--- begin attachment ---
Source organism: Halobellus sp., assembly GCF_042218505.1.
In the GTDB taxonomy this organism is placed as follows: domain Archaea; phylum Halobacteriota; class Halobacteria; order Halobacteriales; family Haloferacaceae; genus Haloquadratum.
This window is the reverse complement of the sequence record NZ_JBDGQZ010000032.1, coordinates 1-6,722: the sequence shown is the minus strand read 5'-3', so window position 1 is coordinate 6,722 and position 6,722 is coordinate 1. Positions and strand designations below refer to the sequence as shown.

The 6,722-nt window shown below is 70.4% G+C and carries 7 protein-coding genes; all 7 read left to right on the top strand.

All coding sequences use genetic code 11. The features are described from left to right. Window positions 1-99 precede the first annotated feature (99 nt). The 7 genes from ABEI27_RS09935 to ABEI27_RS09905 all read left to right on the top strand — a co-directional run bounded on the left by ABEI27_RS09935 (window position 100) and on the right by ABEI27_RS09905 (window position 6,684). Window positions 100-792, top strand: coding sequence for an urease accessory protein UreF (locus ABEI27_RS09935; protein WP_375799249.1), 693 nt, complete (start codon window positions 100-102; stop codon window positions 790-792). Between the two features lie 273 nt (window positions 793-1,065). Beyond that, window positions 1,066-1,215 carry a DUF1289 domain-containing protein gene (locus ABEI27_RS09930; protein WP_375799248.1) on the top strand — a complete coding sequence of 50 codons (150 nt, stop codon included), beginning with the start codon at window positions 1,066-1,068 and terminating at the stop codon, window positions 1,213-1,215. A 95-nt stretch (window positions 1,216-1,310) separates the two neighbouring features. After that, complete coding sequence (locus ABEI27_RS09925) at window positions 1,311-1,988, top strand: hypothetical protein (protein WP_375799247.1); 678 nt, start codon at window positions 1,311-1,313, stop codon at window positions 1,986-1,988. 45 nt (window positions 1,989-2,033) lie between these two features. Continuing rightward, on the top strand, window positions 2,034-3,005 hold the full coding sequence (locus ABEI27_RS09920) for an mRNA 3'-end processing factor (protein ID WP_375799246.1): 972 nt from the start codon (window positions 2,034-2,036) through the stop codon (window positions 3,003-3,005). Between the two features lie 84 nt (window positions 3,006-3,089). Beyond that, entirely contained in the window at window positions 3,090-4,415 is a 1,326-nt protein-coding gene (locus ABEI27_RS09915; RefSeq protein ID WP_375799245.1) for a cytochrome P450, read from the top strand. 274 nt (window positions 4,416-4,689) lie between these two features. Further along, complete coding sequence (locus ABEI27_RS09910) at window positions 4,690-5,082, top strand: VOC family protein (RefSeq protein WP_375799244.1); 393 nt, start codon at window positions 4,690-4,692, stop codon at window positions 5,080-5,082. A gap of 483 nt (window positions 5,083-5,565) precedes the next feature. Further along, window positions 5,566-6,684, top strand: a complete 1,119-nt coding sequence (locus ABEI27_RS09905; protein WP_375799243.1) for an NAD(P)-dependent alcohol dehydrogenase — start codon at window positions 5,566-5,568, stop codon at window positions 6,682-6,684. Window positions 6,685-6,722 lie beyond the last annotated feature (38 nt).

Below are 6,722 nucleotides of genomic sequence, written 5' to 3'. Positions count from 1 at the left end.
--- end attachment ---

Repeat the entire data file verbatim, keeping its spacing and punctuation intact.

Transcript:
Source organism: Halobellus sp., assembly GCF_042218505.1.
In the GTDB taxonomy this organism is placed as follows: domain Archaea; phylum Halobacteriota; class Halobacteria; order Halobacteriales; family Haloferacaceae; genus Haloquadratum.
This window is the reverse complement of the sequence record NZ_JBDGQZ010000032.1, coordinates 1-6,722: the sequence shown is the minus strand read 5'-3', so window position 1 is coordinate 6,722 and position 6,722 is coordinate 1. Positions and strand designations below refer to the sequence as shown.

The 6,722-nt window shown below is 70.4% G+C and carries 7 protein-coding genes; all 7 read left to right on the top strand.

All coding sequences use genetic code 11. The features are described from left to right. Window positions 1-99 precede the first annotated feature (99 nt). The 7 genes from ABEI27_RS09935 to ABEI27_RS09905 all read left to right on the top strand — a co-directional run bounded on the left by ABEI27_RS09935 (window position 100) and on the right by ABEI27_RS09905 (window position 6,684). Window positions 100-792, top strand: coding sequence for an urease accessory protein UreF (locus ABEI27_RS09935; protein WP_375799249.1), 693 nt, complete (start codon window positions 100-102; stop codon window positions 790-792). Between the two features lie 273 nt (window positions 793-1,065). Beyond that, window positions 1,066-1,215 carry a DUF1289 domain-containing protein gene (locus ABEI27_RS09930; protein WP_375799248.1) on the top strand — a complete coding sequence of 50 codons (150 nt, stop codon included), beginning with the start codon at window positions 1,066-1,068 and terminating at the stop codon, window positions 1,213-1,215. A 95-nt stretch (window positions 1,216-1,310) separates the two neighbouring features. After that, complete coding sequence (locus ABEI27_RS09925) at window positions 1,311-1,988, top strand: hypothetical protein (protein WP_375799247.1); 678 nt, start codon at window positions 1,311-1,313, stop codon at window positions 1,986-1,988. 45 nt (window positions 1,989-2,033) lie between these two features. Continuing rightward, on the top strand, window positions 2,034-3,005 hold the full coding sequence (locus ABEI27_RS09920) for an mRNA 3'-end processing factor (protein ID WP_375799246.1): 972 nt from the start codon (window positions 2,034-2,036) through the stop codon (window positions 3,003-3,005). Between the two features lie 84 nt (window positions 3,006-3,089). Beyond that, entirely contained in the window at window positions 3,090-4,415 is a 1,326-nt protein-coding gene (locus ABEI27_RS09915; RefSeq protein ID WP_375799245.1) for a cytochrome P450, read from the top strand. 274 nt (window positions 4,416-4,689) lie between these two features. Further along, complete coding sequence (locus ABEI27_RS09910) at window positions 4,690-5,082, top strand: VOC family protein (RefSeq protein WP_375799244.1); 393 nt, start codon at window positions 4,690-4,692, stop codon at window positions 5,080-5,082. A gap of 483 nt (window positions 5,083-5,565) precedes the next feature. Further along, window positions 5,566-6,684, top strand: a complete 1,119-nt coding sequence (locus ABEI27_RS09905; protein WP_375799243.1) for an NAD(P)-dependent alcohol dehydrogenase — start codon at window positions 5,566-5,568, stop codon at window positions 6,682-6,684. Window positions 6,685-6,722 lie beyond the last annotated feature (38 nt).

Below are 6,722 nucleotides of genomic sequence, written 5' to 3'. Positions count from 1 at the left end.